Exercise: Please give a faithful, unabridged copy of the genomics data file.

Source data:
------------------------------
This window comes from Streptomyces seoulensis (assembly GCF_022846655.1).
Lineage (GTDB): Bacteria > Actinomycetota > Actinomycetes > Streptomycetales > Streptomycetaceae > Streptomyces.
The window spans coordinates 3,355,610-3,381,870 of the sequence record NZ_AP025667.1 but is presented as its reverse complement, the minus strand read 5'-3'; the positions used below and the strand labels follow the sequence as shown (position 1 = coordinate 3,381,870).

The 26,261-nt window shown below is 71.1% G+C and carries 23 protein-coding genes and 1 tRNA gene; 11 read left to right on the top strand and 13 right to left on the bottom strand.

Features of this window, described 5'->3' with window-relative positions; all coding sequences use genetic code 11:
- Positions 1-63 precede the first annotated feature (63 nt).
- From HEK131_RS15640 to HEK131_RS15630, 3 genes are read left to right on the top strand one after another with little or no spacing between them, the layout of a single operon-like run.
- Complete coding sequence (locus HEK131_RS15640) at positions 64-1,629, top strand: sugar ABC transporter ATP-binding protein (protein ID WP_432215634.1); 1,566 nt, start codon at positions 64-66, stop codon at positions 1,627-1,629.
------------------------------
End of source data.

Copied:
This window comes from Streptomyces seoulensis (assembly GCF_022846655.1).
Lineage (GTDB): Bacteria > Actinomycetota > Actinomycetes > Streptomycetales > Streptomycetaceae > Streptomyces.
The window spans coordinates 3,355,610-3,381,870 of the sequence record NZ_AP025667.1 but is presented as its reverse complement, the minus strand read 5'-3'; the positions used below and the strand labels follow the sequence as shown (position 1 = coordinate 3,381,870).

The 26,261-nt window shown below is 71.1% G+C and carries 23 protein-coding genes and 1 tRNA gene; 11 read left to right on the top strand and 13 right to left on the bottom strand.

Features of this window, described 5'->3' with window-relative positions; all coding sequences use genetic code 11:
- Positions 1-63 precede the first annotated feature (63 nt).
- From HEK131_RS15640 to HEK131_RS15630, 3 genes are read left to right on the top strand one after another with little or no spacing between them, the layout of a single operon-like run.
- Complete coding sequence (locus HEK131_RS15640) at positions 64-1,629, top strand: sugar ABC transporter ATP-binding protein (protein ID WP_432215634.1); 1,566 nt, start codon at positions 64-66, stop codon at positions 1,627-1,629.